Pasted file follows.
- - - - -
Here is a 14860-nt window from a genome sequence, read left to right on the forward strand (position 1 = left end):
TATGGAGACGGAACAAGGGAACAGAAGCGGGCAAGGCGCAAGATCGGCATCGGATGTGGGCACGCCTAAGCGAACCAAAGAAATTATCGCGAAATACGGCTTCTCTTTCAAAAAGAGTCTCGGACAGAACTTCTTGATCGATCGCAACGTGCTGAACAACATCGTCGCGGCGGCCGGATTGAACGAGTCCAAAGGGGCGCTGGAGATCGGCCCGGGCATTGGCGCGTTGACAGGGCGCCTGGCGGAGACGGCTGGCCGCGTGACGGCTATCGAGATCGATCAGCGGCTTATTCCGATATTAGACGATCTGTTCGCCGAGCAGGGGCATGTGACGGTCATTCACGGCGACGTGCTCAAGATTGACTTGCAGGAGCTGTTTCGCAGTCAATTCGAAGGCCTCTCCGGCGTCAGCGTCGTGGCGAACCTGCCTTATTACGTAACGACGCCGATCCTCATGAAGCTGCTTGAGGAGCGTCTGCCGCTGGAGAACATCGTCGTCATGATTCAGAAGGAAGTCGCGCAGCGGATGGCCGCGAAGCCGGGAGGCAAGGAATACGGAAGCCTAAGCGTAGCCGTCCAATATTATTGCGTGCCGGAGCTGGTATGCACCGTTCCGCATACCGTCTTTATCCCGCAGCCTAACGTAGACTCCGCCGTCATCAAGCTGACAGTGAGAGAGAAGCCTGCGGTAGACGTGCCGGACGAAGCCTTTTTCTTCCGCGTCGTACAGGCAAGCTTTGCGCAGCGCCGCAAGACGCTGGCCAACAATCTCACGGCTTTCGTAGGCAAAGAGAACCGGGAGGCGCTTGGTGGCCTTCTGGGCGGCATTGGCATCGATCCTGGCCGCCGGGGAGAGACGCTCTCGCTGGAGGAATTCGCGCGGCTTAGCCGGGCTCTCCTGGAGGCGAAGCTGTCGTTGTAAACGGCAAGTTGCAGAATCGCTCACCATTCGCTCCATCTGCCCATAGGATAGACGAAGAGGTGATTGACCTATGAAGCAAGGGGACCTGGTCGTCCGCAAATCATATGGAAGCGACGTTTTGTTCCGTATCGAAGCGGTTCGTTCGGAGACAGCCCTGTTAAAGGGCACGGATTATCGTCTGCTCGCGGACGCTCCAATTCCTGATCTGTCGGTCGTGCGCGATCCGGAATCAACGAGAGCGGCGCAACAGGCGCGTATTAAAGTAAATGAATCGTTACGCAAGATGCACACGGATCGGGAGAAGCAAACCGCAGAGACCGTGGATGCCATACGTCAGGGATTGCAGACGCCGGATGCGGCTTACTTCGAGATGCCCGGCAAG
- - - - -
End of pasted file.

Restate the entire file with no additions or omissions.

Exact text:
Here is a 14860-nt window from a genome sequence, read left to right on the forward strand (position 1 = left end):
TATGGAGACGGAACAAGGGAACAGAAGCGGGCAAGGCGCAAGATCGGCATCGGATGTGGGCACGCCTAAGCGAACCAAAGAAATTATCGCGAAATACGGCTTCTCTTTCAAAAAGAGTCTCGGACAGAACTTCTTGATCGATCGCAACGTGCTGAACAACATCGTCGCGGCGGCCGGATTGAACGAGTCCAAAGGGGCGCTGGAGATCGGCCCGGGCATTGGCGCGTTGACAGGGCGCCTGGCGGAGACGGCTGGCCGCGTGACGGCTATCGAGATCGATCAGCGGCTTATTCCGATATTAGACGATCTGTTCGCCGAGCAGGGGCATGTGACGGTCATTCACGGCGACGTGCTCAAGATTGACTTGCAGGAGCTGTTTCGCAGTCAATTCGAAGGCCTCTCCGGCGTCAGCGTCGTGGCGAACCTGCCTTATTACGTAACGACGCCGATCCTCATGAAGCTGCTTGAGGAGCGTCTGCCGCTGGAGAACATCGTCGTCATGATTCAGAAGGAAGTCGCGCAGCGGATGGCCGCGAAGCCGGGAGGCAAGGAATACGGAAGCCTAAGCGTAGCCGTCCAATATTATTGCGTGCCGGAGCTGGTATGCACCGTTCCGCATACCGTCTTTATCCCGCAGCCTAACGTAGACTCCGCCGTCATCAAGCTGACAGTGAGAGAGAAGCCTGCGGTAGACGTGCCGGACGAAGCCTTTTTCTTCCGCGTCGTACAGGCAAGCTTTGCGCAGCGCCGCAAGACGCTGGCCAACAATCTCACGGCTTTCGTAGGCAAAGAGAACCGGGAGGCGCTTGGTGGCCTTCTGGGCGGCATTGGCATCGATCCTGGCCGCCGGGGAGAGACGCTCTCGCTGGAGGAATTCGCGCGGCTTAGCCGGGCTCTCCTGGAGGCGAAGCTGTCGTTGTAAACGGCAAGTTGCAGAATCGCTCACCATTCGCTCCATCTGCCCATAGGATAGACGAAGAGGTGATTGACCTATGAAGCAAGGGGACCTGGTCGTCCGCAAATCATATGGAAGCGACGTTTTGTTCCGTATCGAAGCGGTTCGTTCGGAGACAGCCCTGTTAAAGGGCACGGATTATCGTCTGCTCGCGGACGCTCCAATTCCTGATCTGTCGGTCGTGCGCGATCCGGAATCAACGAGAGCGGCGCAACAGGCGCGTATTAAAGTAAATGAATCGTTACGCAAGATGCACACGGATCGGGAGAAGCAAACCGCAGAGACCGTGGATGCCATACGTCAGGGATTGCAGACGCCGGATGCGGCTTACTTCGAGATGCCCGGCAAG